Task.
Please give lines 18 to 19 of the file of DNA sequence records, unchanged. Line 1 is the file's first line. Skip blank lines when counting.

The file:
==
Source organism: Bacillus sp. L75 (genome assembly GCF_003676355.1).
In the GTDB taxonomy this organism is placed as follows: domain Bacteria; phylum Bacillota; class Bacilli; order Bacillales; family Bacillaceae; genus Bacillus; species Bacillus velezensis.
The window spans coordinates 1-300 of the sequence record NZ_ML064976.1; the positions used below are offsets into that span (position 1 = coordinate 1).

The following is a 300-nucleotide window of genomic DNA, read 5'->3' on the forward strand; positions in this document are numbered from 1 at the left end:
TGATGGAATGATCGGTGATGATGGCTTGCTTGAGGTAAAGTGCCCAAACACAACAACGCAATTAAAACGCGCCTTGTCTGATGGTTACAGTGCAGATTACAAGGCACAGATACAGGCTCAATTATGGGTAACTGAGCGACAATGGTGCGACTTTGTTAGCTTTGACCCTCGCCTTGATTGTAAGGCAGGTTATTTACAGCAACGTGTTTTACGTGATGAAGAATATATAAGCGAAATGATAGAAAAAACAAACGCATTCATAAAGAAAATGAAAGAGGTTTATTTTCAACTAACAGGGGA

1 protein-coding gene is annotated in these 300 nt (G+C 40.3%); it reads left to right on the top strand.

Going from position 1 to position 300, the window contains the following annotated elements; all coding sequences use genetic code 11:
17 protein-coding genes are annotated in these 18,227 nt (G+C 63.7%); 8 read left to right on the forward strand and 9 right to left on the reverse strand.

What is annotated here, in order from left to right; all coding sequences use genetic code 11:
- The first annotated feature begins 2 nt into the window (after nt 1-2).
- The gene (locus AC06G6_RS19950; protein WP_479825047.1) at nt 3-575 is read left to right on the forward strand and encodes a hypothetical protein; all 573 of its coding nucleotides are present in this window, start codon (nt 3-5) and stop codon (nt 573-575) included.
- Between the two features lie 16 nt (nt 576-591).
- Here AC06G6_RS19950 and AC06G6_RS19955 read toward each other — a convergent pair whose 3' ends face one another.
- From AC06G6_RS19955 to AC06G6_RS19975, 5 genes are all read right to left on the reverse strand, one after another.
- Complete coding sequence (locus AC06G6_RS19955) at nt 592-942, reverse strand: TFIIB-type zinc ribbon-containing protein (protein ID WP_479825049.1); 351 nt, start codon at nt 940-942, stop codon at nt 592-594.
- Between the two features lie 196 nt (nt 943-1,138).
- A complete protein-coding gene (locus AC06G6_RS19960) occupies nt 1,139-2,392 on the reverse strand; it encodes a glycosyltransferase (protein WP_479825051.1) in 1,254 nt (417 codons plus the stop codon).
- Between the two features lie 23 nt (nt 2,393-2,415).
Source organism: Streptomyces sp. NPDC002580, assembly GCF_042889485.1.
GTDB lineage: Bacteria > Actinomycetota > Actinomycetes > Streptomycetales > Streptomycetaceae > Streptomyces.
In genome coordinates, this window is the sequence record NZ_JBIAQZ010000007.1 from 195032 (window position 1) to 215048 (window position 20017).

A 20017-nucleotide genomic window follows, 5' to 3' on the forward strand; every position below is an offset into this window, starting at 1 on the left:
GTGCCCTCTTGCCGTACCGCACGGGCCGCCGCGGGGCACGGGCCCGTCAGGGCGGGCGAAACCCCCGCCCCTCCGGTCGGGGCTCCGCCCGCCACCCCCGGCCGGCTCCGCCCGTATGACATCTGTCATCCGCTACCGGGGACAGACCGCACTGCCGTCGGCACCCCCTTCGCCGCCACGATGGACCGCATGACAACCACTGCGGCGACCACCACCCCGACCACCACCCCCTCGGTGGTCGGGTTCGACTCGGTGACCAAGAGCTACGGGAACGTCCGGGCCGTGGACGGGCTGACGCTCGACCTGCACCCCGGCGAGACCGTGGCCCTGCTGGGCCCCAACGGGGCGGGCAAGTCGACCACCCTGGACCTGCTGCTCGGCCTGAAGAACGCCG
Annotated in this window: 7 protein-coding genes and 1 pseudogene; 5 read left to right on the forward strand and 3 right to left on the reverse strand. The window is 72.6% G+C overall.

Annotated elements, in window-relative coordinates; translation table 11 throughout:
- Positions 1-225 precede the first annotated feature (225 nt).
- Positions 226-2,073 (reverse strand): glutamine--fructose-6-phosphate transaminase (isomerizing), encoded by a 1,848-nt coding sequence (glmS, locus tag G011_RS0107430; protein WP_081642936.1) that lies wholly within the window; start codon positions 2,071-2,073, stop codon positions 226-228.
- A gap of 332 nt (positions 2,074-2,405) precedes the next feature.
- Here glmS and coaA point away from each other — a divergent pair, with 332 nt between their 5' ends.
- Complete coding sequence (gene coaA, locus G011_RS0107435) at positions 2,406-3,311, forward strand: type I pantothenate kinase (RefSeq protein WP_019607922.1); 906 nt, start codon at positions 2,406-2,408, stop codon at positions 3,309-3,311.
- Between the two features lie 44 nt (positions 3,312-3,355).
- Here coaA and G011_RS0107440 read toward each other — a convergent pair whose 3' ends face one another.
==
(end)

- Between the two features lie 23 nt (nt 2,393-2,415).
Source organism: Streptomyces sp. NPDC002580, assembly GCF_042889485.1.